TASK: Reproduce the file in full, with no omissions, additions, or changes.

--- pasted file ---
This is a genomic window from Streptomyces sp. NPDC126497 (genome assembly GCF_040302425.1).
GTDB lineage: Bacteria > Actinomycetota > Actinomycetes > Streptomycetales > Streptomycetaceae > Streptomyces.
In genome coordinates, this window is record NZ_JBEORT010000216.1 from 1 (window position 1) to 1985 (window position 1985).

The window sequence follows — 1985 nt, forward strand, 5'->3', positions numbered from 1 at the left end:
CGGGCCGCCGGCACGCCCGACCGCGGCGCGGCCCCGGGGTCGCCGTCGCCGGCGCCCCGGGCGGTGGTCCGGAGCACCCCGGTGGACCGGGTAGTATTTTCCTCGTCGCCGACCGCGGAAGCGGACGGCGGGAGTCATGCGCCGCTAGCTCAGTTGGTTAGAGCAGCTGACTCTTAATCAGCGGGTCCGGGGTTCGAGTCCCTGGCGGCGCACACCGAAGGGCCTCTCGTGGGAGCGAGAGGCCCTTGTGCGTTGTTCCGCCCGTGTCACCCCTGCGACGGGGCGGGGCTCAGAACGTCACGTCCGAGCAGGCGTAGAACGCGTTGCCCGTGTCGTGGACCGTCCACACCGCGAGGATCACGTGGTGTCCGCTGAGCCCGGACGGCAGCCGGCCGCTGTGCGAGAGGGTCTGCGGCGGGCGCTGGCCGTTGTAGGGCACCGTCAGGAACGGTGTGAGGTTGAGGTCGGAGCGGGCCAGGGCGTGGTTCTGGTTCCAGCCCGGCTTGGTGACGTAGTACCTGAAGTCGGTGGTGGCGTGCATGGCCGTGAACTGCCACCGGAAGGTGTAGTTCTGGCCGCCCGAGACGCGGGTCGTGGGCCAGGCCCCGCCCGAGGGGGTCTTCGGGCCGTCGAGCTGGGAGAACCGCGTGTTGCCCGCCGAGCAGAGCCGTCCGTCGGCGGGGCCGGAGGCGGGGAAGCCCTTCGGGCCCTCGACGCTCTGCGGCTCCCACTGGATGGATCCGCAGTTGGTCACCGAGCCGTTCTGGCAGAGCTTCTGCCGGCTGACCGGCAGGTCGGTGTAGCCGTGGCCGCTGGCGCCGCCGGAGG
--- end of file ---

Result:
This is a genomic window from Streptomyces sp. NPDC126497 (genome assembly GCF_040302425.1).
GTDB lineage: Bacteria > Actinomycetota > Actinomycetes > Streptomycetales > Streptomycetaceae > Streptomyces.
In genome coordinates, this window is record NZ_JBEORT010000216.1 from 1 (window position 1) to 1985 (window position 1985).

The window sequence follows — 1985 nt, forward strand, 5'->3', positions numbered from 1 at the left end:
CGGGCCGCCGGCACGCCCGACCGCGGCGCGGCCCCGGGGTCGCCGTCGCCGGCGCCCCGGGCGGTGGTCCGGAGCACCCCGGTGGACCGGGTAGTATTTTCCTCGTCGCCGACCGCGGAAGCGGACGGCGGGAGTCATGCGCCGCTAGCTCAGTTGGTTAGAGCAGCTGACTCTTAATCAGCGGGTCCGGGGTTCGAGTCCCTGGCGGCGCACACCGAAGGGCCTCTCGTGGGAGCGAGAGGCCCTTGTGCGTTGTTCCGCCCGTGTCACCCCTGCGACGGGGCGGGGCTCAGAACGTCACGTCCGAGCAGGCGTAGAACGCGTTGCCCGTGTCGTGGACCGTCCACACCGCGAGGATCACGTGGTGTCCGCTGAGCCCGGACGGCAGCCGGCCGCTGTGCGAGAGGGTCTGCGGCGGGCGCTGGCCGTTGTAGGGCACCGTCAGGAACGGTGTGAGGTTGAGGTCGGAGCGGGCCAGGGCGTGGTTCTGGTTCCAGCCCGGCTTGGTGACGTAGTACCTGAAGTCGGTGGTGGCGTGCATGGCCGTGAACTGCCACCGGAAGGTGTAGTTCTGGCCGCCCGAGACGCGGGTCGTGGGCCAGGCCCCGCCCGAGGGGGTCTTCGGGCCGTCGAGCTGGGAGAACCGCGTGTTGCCCGCCGAGCAGAGCCGTCCGTCGGCGGGGCCGGAGGCGGGGAAGCCCTTCGGGCCCTCGACGCTCTGCGGCTCCCACTGGATGGATCCGCAGTTGGTCACCGAGCCGTTCTGGCAGAGCTTCTGCCGGCTGACCGGCAGGTCGGTGTAGCCGTGGCCGCTGGCGCCGCCGGAGG